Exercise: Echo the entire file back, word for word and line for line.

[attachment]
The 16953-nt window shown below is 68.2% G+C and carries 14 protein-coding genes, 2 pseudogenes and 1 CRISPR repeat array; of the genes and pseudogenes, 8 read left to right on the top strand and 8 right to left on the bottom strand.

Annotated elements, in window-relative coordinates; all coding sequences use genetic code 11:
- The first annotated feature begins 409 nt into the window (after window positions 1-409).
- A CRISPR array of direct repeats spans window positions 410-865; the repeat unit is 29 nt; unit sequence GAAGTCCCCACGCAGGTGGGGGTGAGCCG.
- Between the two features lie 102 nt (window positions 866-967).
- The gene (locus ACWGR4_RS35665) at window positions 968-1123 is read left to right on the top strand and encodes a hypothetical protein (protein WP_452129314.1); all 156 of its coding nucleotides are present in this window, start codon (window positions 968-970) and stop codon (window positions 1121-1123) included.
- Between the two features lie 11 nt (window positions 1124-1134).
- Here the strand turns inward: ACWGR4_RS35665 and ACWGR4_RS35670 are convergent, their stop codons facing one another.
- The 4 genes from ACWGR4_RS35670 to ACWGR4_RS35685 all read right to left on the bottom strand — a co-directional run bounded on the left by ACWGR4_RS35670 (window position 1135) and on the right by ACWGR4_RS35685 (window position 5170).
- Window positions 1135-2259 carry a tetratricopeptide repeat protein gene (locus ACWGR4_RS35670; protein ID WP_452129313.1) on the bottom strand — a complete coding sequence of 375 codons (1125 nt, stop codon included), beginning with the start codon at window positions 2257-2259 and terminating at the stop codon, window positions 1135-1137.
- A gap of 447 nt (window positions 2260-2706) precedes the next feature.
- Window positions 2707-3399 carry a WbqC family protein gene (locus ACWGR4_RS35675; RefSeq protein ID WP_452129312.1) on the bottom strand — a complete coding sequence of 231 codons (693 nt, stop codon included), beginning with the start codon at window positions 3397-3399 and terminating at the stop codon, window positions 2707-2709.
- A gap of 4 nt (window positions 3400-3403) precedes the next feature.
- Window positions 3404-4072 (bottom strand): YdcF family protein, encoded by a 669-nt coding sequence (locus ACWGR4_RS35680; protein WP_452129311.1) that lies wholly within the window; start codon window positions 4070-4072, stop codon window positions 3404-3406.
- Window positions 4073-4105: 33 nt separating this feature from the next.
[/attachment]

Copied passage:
The 16953-nt window shown below is 68.2% G+C and carries 14 protein-coding genes, 2 pseudogenes and 1 CRISPR repeat array; of the genes and pseudogenes, 8 read left to right on the top strand and 8 right to left on the bottom strand.

Annotated elements, in window-relative coordinates; all coding sequences use genetic code 11:
- The first annotated feature begins 409 nt into the window (after window positions 1-409).
- A CRISPR array of direct repeats spans window positions 410-865; the repeat unit is 29 nt; unit sequence GAAGTCCCCACGCAGGTGGGGGTGAGCCG.
- Between the two features lie 102 nt (window positions 866-967).
- The gene (locus ACWGR4_RS35665) at window positions 968-1123 is read left to right on the top strand and encodes a hypothetical protein (protein WP_452129314.1); all 156 of its coding nucleotides are present in this window, start codon (window positions 968-970) and stop codon (window positions 1121-1123) included.
- Between the two features lie 11 nt (window positions 1124-1134).
- Here the strand turns inward: ACWGR4_RS35665 and ACWGR4_RS35670 are convergent, their stop codons facing one another.
- The 4 genes from ACWGR4_RS35670 to ACWGR4_RS35685 all read right to left on the bottom strand — a co-directional run bounded on the left by ACWGR4_RS35670 (window position 1135) and on the right by ACWGR4_RS35685 (window position 5170).
- Window positions 1135-2259 carry a tetratricopeptide repeat protein gene (locus ACWGR4_RS35670; protein ID WP_452129313.1) on the bottom strand — a complete coding sequence of 375 codons (1125 nt, stop codon included), beginning with the start codon at window positions 2257-2259 and terminating at the stop codon, window positions 1135-1137.
- A gap of 447 nt (window positions 2260-2706) precedes the next feature.
- Window positions 2707-3399 carry a WbqC family protein gene (locus ACWGR4_RS35675; RefSeq protein ID WP_452129312.1) on the bottom strand — a complete coding sequence of 231 codons (693 nt, stop codon included), beginning with the start codon at window positions 3397-3399 and terminating at the stop codon, window positions 2707-2709.
- A gap of 4 nt (window positions 3400-3403) precedes the next feature.
- Window positions 3404-4072 (bottom strand): YdcF family protein, encoded by a 669-nt coding sequence (locus ACWGR4_RS35680; protein WP_452129311.1) that lies wholly within the window; start codon window positions 4070-4072, stop codon window positions 3404-3406.
- Window positions 4073-4105: 33 nt separating this feature from the next.